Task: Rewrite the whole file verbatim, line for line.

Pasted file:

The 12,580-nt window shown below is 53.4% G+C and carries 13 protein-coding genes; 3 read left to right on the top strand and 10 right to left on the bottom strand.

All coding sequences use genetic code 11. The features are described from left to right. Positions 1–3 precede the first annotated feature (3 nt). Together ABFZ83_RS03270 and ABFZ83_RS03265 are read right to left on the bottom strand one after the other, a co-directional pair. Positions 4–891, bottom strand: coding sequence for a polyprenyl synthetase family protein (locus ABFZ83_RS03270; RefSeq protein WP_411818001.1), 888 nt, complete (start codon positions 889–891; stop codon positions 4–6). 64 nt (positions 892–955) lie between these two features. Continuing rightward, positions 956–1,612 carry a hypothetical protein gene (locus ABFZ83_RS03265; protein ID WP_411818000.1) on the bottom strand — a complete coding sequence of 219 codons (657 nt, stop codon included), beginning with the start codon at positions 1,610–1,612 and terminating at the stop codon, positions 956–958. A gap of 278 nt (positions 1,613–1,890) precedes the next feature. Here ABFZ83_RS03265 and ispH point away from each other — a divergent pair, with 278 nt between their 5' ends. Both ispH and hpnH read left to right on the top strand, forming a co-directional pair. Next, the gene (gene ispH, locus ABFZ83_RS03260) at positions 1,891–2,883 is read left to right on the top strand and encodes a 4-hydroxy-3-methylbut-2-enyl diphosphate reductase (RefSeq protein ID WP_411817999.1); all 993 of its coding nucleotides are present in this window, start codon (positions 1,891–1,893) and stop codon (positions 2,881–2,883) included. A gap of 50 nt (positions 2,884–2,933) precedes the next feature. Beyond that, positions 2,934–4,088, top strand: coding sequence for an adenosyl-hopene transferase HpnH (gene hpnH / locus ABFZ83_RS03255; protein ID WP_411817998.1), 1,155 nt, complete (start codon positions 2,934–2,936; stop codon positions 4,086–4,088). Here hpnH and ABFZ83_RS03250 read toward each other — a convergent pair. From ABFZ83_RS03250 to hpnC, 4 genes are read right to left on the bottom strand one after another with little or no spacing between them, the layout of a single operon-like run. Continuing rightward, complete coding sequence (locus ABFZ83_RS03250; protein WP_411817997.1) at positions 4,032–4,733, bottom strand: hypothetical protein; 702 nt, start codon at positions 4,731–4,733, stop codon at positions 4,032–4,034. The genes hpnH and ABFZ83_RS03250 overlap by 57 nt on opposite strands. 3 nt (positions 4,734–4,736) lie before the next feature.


The 12,580-nt window shown below is 53.4% G+C and carries 13 protein-coding genes; 3 read left to right on the top strand and 10 right to left on the bottom strand.

All coding sequences use genetic code 11. The features are described from left to right. Positions 1–3 precede the first annotated feature (3 nt). Together ABFZ83_RS03270 and ABFZ83_RS03265 are read right to left on the bottom strand one after the other, a co-directional pair. Positions 4–891, bottom strand: coding sequence for a polyprenyl synthetase family protein (locus ABFZ83_RS03270; RefSeq protein WP_411818001.1), 888 nt, complete (start codon positions 889–891; stop codon positions 4–6). 64 nt (positions 892–955) lie between these two features. Continuing rightward, positions 956–1,612 carry a hypothetical protein gene (locus ABFZ83_RS03265; protein ID WP_411818000.1) on the bottom strand — a complete coding sequence of 219 codons (657 nt, stop codon included), beginning with the start codon at positions 1,610–1,612 and terminating at the stop codon, positions 956–958. A gap of 278 nt (positions 1,613–1,890) precedes the next feature. Here ABFZ83_RS03265 and ispH point away from each other — a divergent pair, with 278 nt between their 5' ends. Both ispH and hpnH read left to right on the top strand, forming a co-directional pair. Next, the gene (gene ispH, locus ABFZ83_RS03260) at positions 1,891–2,883 is read left to right on the top strand and encodes a 4-hydroxy-3-methylbut-2-enyl diphosphate reductase (RefSeq protein ID WP_411817999.1); all 993 of its coding nucleotides are present in this window, start codon (positions 1,891–1,893) and stop codon (positions 2,881–2,883) included. A gap of 50 nt (positions 2,884–2,933) precedes the next feature. Beyond that, positions 2,934–4,088, top strand: coding sequence for an adenosyl-hopene transferase HpnH (gene hpnH / locus ABFZ83_RS03255; protein ID WP_411817998.1), 1,155 nt, complete (start codon positions 2,934–2,936; stop codon positions 4,086–4,088). Here hpnH and ABFZ83_RS03250 read toward each other — a convergent pair. From ABFZ83_RS03250 to hpnC, 4 genes are read right to left on the bottom strand one after another with little or no spacing between them, the layout of a single operon-like run. Continuing rightward, complete coding sequence (locus ABFZ83_RS03250; protein WP_411817997.1) at positions 4,032–4,733, bottom strand: hypothetical protein; 702 nt, start codon at positions 4,731–4,733, stop codon at positions 4,032–4,034. The genes hpnH and ABFZ83_RS03250 overlap by 57 nt on opposite strands. 3 nt (positions 4,734–4,736) lie before the next feature.